My son used to act out when he was that age. They find comfort in structure and routine. We do the super nanny trick of having a routine written out on poster board and posted in an area in the house that everyone can see. Put the time and activity each person in the household is doing during the day. It really helps ease anxiety and frustration for the child to know what every person is doing and where they are when they are not at home, it helps them know what to expect. Have a designated day for grocery shopping, errands etc. When we did this it took only about a week and his mood and out bursts were down to almost non existent. I know it's because of the routine because when we go on trips and everything up in the air and out of the usual he acts out a lot and doesn't sleep well. I also have written out and posted next to the schedule a set of house rules and weekly chore assignments as well as daily responsibilities around the house for each person. When you start this you hold a family meeting and lay everything out, how everything is going to work, what it acceptable and what is not, everyone is in agreement and on the same page. This way he doesn't feel like he is being ganged up on, everyone is going to follow the same rules and follow their individual responsibilities around the house. Hope these suggestions help

Mandy - posted on 06/11/2010




My son has ADHD we have been dealing with it since birth he was always active even in my womb!! It has been a long struggle with him he is just about nine and its been a challenge but I have gotten a lot of advice through the years through doctors and therapist and people from his school I tell people how he was and get ideas. I know its going to be a long struggle for you but once you figure it all out he will have a better love for life I can go on and on please messange me if you have questions i can tell you all i have done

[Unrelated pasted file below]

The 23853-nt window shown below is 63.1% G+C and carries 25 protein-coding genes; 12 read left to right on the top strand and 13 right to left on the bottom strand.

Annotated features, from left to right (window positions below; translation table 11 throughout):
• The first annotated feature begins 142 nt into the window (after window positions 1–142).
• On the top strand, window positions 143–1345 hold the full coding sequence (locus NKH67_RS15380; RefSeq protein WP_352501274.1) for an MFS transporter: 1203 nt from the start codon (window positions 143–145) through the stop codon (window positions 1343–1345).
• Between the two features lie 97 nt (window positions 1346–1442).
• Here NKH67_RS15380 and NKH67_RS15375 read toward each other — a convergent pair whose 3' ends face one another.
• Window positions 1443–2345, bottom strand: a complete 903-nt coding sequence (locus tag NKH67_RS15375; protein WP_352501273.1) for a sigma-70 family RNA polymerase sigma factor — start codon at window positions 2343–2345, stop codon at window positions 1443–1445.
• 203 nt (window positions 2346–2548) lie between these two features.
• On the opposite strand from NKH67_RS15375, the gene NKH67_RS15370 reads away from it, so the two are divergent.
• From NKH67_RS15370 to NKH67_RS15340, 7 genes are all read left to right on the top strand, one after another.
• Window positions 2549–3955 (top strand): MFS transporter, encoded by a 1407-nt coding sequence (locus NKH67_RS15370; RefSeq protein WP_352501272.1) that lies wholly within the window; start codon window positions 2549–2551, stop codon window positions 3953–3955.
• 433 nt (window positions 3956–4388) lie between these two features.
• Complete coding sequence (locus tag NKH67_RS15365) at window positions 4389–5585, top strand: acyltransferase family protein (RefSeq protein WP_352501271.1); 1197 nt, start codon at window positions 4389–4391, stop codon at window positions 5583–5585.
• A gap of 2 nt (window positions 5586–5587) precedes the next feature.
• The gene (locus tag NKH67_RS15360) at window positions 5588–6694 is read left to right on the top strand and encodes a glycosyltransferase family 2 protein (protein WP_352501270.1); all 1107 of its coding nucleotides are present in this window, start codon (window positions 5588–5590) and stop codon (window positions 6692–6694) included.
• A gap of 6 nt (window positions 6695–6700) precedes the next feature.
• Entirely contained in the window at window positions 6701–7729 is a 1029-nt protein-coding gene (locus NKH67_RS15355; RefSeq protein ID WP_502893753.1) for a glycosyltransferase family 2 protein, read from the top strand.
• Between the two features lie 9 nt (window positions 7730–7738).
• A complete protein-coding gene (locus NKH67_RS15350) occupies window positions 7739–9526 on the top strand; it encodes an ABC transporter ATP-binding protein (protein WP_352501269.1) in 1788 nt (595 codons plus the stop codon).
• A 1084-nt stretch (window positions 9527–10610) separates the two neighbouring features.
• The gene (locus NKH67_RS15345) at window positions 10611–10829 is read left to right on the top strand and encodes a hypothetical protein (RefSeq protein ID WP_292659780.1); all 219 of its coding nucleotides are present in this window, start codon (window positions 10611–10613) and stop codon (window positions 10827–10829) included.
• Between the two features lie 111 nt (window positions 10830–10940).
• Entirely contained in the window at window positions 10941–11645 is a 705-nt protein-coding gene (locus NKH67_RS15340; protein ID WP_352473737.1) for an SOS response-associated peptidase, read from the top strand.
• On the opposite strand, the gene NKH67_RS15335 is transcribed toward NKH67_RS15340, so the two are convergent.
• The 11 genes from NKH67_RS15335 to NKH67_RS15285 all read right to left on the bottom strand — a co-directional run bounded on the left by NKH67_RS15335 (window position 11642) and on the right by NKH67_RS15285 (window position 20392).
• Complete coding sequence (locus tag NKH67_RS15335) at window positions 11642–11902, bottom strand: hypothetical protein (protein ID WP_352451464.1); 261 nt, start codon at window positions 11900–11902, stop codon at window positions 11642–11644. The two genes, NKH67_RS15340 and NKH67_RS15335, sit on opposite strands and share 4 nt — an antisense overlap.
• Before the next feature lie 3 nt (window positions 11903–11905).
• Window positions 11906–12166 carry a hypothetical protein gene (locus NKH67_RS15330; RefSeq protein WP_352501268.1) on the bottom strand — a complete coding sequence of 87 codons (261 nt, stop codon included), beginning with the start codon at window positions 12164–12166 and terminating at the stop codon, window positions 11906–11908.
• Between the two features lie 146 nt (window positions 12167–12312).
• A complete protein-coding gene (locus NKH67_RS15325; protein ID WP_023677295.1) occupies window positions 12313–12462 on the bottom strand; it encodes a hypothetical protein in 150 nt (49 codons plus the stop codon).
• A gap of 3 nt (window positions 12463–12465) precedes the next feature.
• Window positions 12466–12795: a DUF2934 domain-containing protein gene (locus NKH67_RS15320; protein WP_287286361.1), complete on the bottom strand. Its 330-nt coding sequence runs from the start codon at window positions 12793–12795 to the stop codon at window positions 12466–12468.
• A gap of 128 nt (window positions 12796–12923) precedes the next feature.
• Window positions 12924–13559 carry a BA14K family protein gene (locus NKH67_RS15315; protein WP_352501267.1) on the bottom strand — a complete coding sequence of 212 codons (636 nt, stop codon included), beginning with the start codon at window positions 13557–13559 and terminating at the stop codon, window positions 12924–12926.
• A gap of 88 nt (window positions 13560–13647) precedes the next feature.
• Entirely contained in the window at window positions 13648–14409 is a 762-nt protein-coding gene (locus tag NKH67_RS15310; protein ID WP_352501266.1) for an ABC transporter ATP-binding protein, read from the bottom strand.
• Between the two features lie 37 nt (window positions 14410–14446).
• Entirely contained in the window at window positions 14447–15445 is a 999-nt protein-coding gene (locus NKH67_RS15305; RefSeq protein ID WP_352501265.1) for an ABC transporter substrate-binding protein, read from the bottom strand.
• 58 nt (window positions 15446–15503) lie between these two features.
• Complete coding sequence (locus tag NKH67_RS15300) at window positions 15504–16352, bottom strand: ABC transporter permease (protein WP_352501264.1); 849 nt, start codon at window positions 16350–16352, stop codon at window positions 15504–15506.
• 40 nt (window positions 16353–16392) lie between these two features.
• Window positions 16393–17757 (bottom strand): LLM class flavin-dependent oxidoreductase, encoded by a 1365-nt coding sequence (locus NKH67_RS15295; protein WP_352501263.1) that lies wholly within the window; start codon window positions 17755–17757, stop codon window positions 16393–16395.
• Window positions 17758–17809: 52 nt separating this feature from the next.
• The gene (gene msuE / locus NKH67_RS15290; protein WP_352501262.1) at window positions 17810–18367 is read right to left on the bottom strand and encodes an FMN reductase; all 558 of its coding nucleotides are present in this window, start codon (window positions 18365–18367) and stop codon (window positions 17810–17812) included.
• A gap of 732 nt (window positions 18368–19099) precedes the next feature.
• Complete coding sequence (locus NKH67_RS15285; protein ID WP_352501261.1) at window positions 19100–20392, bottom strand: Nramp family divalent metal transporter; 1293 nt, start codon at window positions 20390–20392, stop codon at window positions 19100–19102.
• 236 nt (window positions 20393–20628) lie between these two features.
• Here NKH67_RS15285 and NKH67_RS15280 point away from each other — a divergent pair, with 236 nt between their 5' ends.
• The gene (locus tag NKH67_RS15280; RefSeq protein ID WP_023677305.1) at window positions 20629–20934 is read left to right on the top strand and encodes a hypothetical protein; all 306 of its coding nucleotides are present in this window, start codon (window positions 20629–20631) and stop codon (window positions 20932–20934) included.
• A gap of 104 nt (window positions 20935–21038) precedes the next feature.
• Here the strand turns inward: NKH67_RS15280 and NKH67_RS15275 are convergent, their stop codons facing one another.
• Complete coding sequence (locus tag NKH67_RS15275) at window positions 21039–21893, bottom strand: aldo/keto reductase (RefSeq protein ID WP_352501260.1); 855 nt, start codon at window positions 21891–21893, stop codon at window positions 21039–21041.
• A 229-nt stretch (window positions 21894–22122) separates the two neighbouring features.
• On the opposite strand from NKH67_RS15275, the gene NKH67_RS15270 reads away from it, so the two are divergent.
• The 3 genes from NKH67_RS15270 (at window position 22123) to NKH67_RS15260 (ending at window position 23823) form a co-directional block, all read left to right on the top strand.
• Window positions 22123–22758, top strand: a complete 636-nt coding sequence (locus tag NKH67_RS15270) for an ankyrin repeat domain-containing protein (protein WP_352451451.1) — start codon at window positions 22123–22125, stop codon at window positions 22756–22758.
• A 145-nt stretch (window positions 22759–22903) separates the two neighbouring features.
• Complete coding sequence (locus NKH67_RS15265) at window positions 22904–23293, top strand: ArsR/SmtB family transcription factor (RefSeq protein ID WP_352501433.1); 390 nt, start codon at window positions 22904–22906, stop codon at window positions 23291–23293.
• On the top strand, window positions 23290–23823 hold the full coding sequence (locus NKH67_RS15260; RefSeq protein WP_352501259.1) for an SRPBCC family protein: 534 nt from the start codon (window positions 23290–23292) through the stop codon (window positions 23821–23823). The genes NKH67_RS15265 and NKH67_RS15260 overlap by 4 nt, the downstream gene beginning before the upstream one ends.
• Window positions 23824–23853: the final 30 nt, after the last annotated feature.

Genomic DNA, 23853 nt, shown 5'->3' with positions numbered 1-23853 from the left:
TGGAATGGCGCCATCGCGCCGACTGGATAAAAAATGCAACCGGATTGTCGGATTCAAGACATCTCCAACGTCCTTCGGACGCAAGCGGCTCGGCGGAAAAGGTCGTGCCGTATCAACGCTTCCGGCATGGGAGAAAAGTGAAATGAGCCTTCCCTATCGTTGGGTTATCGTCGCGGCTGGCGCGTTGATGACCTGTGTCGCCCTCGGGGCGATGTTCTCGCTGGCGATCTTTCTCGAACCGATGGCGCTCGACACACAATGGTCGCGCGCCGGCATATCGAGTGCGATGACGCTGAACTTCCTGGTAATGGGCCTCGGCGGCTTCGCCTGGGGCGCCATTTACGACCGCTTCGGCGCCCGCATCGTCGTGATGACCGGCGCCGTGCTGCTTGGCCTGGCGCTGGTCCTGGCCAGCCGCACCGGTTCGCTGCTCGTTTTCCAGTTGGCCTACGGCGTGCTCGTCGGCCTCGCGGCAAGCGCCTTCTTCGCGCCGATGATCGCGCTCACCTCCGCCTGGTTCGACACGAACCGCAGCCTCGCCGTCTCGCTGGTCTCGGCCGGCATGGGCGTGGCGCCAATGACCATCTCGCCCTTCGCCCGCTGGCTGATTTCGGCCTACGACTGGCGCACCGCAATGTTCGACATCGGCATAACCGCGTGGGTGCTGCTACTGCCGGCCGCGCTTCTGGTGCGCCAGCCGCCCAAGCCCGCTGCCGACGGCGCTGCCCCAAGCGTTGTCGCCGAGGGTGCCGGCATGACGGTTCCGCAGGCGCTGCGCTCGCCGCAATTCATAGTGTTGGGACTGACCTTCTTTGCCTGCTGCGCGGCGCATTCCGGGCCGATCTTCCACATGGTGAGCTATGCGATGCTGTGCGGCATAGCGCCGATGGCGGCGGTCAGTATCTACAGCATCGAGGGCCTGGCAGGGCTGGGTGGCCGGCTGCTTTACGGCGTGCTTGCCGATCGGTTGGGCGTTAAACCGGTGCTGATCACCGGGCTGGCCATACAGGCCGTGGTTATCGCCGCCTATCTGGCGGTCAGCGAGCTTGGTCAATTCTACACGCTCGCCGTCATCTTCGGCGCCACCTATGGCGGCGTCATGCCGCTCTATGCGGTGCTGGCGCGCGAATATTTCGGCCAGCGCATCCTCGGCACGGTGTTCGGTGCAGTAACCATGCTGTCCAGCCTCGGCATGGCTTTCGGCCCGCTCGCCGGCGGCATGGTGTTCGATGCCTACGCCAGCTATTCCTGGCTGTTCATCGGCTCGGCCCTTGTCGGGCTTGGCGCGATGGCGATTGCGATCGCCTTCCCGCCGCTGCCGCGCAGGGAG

Deena - posted on 06/01/2010




I think it's a good idea to purposely look for friends and playmates for your son that will be good role models. Discuss with him what is appropriate when playing with friends and what isn't, before the play date. Reward him with a prize or a treat for playing nicely with friends. Lack of close friends could also effect his fragile self esteem. Children must be taught what is acceptable and appropriate and what is not. His anger issues does put him at a disadvantage but reward everything that you can.Hope this helps:)